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Ahmed Mohamed is moving to Qatar to go to school

Chip Somodevilla/Getty Images

Ahmed Mohamed, the schoolboy who was handcuffed and questioned by police after bringing a homemade clock to school, is moving to Qatar with his family. Mohamed has accepted a full scholarship from the Qatar Foundation for Education, Science, and Community Development, where he will join its Young Innovators Program in Doha. The 14-year-old visited the White House Monday evening to take part in an astronomy night hosted by President Barack Obama, with his family announcing their decision to leave America on Tuesday.

"Our family has been overwhelmed by the many offers of support we have received since the unfortunate incident of Ahmed's arrest," said the family in a press release. "From the White House to Sudan, to Mecca, we have been welcomed by a variety of individuals, businesses, and educational institutions."

In a phone interview with The Washington Post, Ahmed’s 19-year-old sister Eyman said the family had been under a lot of pressure after being thrust into the media spotlight. Eyman said some of this had been productive, with Mohamed "motivated to work harder than ever before," but that the attention had brought difficulties, too. "It’s been really hard," she told the Post. "Everything happens for a reason, but there’s so much stuff being said that isn’t true."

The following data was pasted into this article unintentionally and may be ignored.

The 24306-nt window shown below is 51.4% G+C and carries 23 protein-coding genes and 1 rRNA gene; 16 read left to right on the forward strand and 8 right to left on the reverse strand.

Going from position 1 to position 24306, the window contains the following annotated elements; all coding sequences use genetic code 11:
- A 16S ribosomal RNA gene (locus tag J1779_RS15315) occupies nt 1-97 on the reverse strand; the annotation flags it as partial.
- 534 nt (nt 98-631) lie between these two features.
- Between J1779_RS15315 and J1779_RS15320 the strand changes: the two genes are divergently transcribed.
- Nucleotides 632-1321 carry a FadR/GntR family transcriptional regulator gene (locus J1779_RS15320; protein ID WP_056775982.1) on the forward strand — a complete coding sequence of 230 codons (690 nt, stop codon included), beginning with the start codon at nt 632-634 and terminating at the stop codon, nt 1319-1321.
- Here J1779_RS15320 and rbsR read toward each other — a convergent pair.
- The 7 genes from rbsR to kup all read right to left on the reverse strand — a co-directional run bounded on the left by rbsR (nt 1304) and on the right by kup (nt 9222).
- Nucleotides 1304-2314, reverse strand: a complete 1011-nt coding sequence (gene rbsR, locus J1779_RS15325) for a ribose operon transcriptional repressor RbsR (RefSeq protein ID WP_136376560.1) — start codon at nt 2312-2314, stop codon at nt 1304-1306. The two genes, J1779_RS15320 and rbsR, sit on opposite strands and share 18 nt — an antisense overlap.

Mohamed has been criticized by figures including Richard Dawkins

Eyman is apparently referring to a minority online who suggest that Mohamed and his family in some way engineered the media attention. These include renowned British biologist Richard Dawkins, who also found fault with the clock that was the cause of Mohamed's arrest, criticizing the schoolboy for claiming to have invented the device rather than simply deconstructing it. Some have also taken issue with Mohamed's meeting with Sudanese president Omar al-Bashir, who is wanted by the International Criminal Court for genocide in Darfur. Mohamed's father, the Sudanese-born Mohamed al-Hassan, has reportedly tried to run against al-Bashir in Sudan's elections twice.

Overall, however, the reaction to Mohamed's story has been positive. The 14-year-old received invitations to visit Facebook and Google, and politicians including Hillary Clinton and President Obama having given him their support. During his visit to the White House last night, Mohamed met briefly with the president, who gave him a hug.

In a personal statement from yesterday's press release reported by BBC News, Mohamed said: "I loved the city of Doha because it’s so modern. I saw so many amazing schools there, many of them campuses of famous American universities. The teachers were great. I think I will learn a lot and have fun too."